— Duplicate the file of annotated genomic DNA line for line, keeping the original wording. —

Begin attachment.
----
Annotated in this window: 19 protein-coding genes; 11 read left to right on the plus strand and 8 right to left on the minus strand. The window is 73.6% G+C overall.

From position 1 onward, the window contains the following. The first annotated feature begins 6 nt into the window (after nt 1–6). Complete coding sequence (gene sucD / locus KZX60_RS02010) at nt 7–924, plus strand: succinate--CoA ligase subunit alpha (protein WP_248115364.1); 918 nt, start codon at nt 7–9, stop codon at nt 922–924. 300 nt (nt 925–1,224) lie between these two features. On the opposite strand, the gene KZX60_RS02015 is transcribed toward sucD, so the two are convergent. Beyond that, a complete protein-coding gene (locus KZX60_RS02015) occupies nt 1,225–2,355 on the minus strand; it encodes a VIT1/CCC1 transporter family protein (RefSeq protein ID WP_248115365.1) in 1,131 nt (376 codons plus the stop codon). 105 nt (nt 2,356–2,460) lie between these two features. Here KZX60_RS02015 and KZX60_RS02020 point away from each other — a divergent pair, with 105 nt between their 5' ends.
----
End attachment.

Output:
Annotated in this window: 19 protein-coding genes; 11 read left to right on the plus strand and 8 right to left on the minus strand. The window is 73.6% G+C overall.

From position 1 onward, the window contains the following. The first annotated feature begins 6 nt into the window (after nt 1–6). Complete coding sequence (gene sucD / locus KZX60_RS02010) at nt 7–924, plus strand: succinate--CoA ligase subunit alpha (protein WP_248115364.1); 918 nt, start codon at nt 7–9, stop codon at nt 922–924. 300 nt (nt 925–1,224) lie between these two features. On the opposite strand, the gene KZX60_RS02015 is transcribed toward sucD, so the two are convergent. Beyond that, a complete protein-coding gene (locus KZX60_RS02015) occupies nt 1,225–2,355 on the minus strand; it encodes a VIT1/CCC1 transporter family protein (RefSeq protein ID WP_248115365.1) in 1,131 nt (376 codons plus the stop codon). 105 nt (nt 2,356–2,460) lie between these two features. Here KZX60_RS02015 and KZX60_RS02020 point away from each other — a divergent pair, with 105 nt between their 5' ends.